Donna ISD’s own forensic audit led to TEA’s increased oversight

DONNA — A recent decision by the Texas Education Agency to not only maintain oversight of the Donna school district but increase it, is linked to findings of an audit requested by the district itself.

The audit’s findings have led to the suspension of its superintendent, according to the letter notification sent by TEA.

In a letter dated Feb. 13, the state agency notified school district officials of their decision to elevate the appointment of Linda Romeros from monitor to conservator, a notably higher level of oversight. This, the letter states, is due to findings which uncovered “multiple financial issues that severely impact the efficiency and effectiveness of the district’s educational efforts.”

The board of trustees hired the Dallas accounting firm Weaver to conduct the forensic audit, which issued its report and suggestions to the board Sept. 1, 2017. The findings included issues with the lack of qualifications of two appointees of Superintendent Fernando Castillo — then chief financial officer Maricela Valdez and then assistant superintendent of human resources Jose Villanueva — to hold those positions.

Additional findings included deficiencies in other departments, such as the business department where they found issues with purchasing, vetting of vendors and lack of adherence to internal controls.

“The severity and totality of the findings contained in the audit report illustrate the district’s inability to deliver education services within a system of internal controls that assures Texas citizens that property taxes, Foundation School Program (FSP) revenues, and federal funds are efficiently and effectively expended,” states the letter signed by A.J. Crabill, TEA’s deputy commissioner of governance.

Suggestions fixes include placing adequately qualified people in top positions, maintaining an effective system of internal controls that starts with top district officials, maintaining better financial records to avoid numerous budget amendments, and conducting background checks on vendors to avoid undisclosed conflicts of interest.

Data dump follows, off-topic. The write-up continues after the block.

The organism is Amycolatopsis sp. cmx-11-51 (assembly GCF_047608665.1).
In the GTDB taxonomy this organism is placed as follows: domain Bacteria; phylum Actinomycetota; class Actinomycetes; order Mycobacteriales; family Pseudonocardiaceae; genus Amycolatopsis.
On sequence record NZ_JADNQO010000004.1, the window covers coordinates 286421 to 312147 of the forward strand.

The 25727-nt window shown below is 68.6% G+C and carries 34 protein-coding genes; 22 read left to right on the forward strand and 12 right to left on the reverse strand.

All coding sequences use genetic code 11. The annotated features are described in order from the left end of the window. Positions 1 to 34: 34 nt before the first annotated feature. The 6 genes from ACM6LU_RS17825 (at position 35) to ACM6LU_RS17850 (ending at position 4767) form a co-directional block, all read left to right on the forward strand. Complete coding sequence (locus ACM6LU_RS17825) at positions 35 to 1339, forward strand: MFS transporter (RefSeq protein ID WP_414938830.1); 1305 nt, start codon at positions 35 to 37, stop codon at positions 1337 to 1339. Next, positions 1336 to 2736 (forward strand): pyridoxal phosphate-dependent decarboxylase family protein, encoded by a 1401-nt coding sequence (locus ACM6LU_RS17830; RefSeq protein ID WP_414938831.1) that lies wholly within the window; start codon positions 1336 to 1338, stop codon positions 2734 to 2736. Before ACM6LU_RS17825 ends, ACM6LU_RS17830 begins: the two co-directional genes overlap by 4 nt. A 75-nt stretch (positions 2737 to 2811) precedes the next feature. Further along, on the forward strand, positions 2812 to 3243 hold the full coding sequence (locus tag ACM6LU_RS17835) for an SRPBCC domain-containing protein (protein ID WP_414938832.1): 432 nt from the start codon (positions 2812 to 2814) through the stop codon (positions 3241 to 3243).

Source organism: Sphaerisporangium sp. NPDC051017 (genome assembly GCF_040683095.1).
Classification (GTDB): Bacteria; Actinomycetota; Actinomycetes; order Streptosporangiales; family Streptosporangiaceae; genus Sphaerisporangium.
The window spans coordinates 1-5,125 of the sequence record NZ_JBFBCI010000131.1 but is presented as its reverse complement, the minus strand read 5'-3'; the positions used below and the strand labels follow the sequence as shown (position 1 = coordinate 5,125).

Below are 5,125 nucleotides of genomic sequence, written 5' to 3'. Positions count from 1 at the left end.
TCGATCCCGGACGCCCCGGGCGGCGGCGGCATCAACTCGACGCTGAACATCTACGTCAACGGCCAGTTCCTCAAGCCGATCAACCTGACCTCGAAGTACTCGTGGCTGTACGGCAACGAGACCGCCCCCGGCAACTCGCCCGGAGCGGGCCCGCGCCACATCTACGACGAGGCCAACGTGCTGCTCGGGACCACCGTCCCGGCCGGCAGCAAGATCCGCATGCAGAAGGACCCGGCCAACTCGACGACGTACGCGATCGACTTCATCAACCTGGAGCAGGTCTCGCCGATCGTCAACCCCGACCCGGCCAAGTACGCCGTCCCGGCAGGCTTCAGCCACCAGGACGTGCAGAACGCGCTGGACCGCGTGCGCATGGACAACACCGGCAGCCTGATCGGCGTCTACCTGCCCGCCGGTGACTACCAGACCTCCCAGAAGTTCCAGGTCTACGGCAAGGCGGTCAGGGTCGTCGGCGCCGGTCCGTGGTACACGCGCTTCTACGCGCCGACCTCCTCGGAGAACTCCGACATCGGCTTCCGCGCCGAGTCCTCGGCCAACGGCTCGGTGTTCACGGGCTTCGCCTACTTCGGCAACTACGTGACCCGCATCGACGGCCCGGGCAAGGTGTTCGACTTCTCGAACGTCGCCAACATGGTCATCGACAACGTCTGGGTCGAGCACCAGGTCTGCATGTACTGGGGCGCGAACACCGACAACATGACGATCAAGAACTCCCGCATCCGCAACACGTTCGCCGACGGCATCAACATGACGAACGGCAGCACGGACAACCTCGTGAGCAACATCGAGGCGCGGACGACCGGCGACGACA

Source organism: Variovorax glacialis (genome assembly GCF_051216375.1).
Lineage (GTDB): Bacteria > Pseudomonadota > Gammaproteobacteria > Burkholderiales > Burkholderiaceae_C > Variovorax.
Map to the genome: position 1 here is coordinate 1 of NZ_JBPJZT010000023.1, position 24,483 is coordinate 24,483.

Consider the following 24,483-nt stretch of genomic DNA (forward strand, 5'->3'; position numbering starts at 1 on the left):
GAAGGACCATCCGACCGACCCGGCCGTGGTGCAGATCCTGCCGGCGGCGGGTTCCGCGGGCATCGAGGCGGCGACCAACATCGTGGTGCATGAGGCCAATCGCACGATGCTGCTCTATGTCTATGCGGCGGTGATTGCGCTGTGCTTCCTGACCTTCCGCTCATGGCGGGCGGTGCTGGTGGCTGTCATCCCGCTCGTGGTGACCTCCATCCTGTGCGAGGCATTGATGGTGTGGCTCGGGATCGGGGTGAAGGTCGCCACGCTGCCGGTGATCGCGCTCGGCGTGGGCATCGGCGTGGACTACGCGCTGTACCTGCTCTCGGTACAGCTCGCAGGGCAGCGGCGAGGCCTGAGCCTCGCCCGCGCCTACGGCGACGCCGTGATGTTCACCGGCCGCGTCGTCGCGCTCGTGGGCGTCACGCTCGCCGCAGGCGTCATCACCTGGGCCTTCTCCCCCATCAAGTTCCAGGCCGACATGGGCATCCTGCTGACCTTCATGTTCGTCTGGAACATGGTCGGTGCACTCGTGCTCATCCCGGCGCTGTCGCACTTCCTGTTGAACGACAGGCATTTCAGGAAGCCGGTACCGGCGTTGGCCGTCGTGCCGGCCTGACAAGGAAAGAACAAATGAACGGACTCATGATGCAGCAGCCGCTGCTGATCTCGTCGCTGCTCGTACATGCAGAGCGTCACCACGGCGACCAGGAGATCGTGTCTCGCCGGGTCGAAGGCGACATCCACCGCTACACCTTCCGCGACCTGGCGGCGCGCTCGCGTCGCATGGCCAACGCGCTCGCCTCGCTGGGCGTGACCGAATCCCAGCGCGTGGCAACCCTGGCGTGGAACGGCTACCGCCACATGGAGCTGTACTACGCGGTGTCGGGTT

Crabill’s reappointment means Romeros will no longer just report back to TEA but have the authority to make decisions. According to the letter, her duties now will include overseeing the financial management and governance of the district. Other duties will consist of attending board meetings, including executive sessions, and directing the board of trustees when needed as well as ensuring that any recommended corrective action outlined in the forensic audit is implemented.

As monitor, Romeros was paid $75 an hour by the school district, as required by TEA, and as conservator, her pay is required to increase to $85 per hour.

Board President Efren Ceniceros said the reason the current board decided to request outside help to audit the district’s operations was the first step toward fixing many of these issues and questioned the decision by TEA to use this as a reason to increase its surveillance.

This report resulted in the firing of Valdez and demotion of Villanueva to campus principal, and most recently it was also linked to the suspension of Castillo, whose employment status and potential termination is being discussed for the second time by the board during a special board meeting Tuesday.

According to TEA’s account, the audit was proof that further oversight was necessary to ensure the district complies with state law and their duty to its students.

“This intervention is necessary to prevent substantial or imminent harm to the welfare of the district’s students or to the public interest,” the letter states. “Because of the nature or duration of the deficiencies require that the TEA directly oversee the operations of the district in the areas of deficiency.”

The district has the opportunity to request an informal review of this decision and TEA’s reasons, so long as they make the request before Feb. 27. The board is expected to also discuss this matter during tonight’s special meeting.